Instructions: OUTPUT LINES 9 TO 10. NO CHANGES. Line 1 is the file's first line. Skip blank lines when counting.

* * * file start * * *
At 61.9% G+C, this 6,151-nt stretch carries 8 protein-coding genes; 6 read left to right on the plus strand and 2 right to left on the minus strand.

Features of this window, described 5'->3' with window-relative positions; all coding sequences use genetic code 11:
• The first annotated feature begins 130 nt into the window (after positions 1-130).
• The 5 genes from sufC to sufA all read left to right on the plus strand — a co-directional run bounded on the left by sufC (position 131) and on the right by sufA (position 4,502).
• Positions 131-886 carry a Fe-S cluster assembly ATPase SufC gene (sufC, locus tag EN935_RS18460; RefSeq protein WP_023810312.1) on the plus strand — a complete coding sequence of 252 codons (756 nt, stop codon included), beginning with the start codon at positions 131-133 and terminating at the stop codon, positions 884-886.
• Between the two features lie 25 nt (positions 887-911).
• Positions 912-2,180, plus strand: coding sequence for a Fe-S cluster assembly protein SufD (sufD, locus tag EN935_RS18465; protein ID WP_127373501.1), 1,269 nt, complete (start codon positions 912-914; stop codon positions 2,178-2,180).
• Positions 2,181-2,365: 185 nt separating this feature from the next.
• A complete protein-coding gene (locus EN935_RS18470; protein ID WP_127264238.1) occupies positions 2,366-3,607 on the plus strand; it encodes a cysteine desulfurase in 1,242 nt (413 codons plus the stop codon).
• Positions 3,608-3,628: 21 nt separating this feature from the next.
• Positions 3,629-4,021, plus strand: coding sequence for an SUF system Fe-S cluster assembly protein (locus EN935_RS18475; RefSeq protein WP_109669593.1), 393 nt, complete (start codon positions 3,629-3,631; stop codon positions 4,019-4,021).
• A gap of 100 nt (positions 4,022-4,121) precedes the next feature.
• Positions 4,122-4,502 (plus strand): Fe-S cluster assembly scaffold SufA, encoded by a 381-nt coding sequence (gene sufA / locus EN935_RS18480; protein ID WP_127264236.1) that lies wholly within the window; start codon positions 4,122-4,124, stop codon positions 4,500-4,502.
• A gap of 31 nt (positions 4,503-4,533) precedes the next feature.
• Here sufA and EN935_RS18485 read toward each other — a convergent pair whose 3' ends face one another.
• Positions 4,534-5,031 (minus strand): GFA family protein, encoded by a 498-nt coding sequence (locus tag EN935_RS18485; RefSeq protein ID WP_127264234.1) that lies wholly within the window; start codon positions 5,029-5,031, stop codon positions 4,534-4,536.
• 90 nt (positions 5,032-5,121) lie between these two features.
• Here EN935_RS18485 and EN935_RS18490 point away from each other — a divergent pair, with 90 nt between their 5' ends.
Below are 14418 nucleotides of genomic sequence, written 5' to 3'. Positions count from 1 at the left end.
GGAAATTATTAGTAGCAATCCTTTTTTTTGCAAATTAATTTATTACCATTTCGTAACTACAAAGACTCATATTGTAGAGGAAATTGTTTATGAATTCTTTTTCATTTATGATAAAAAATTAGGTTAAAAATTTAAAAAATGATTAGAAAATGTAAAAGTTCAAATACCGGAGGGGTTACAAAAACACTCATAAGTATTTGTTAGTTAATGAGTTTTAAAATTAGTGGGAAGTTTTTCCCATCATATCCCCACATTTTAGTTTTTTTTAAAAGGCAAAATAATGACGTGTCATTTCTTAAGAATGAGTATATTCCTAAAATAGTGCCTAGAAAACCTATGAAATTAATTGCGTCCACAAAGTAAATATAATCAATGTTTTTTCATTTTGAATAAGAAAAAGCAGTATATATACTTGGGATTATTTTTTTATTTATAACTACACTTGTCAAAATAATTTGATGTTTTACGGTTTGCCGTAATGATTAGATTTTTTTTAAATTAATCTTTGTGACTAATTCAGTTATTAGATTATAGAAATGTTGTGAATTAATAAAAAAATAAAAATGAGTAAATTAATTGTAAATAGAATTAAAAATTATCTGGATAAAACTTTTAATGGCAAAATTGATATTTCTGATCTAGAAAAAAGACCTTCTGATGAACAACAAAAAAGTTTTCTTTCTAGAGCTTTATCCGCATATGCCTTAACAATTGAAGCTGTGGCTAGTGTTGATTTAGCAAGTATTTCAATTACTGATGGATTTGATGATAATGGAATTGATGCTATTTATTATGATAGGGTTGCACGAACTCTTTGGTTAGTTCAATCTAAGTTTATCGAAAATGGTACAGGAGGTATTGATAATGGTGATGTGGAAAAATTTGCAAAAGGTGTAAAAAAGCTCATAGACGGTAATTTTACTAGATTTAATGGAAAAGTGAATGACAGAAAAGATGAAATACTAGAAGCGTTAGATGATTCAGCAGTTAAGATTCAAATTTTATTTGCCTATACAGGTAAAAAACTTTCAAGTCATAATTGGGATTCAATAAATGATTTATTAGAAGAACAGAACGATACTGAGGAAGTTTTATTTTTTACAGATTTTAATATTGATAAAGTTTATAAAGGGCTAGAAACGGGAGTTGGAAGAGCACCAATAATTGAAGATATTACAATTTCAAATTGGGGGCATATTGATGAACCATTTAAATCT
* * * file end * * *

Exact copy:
• A complete protein-coding gene (locus EN935_RS18470; protein ID WP_127264238.1) occupies positions 2,366-3,607 on the plus strand; it encodes a cysteine desulfurase in 1,242 nt (413 codons plus the stop codon).
• Positions 3,608-3,628: 21 nt separating this feature from the next.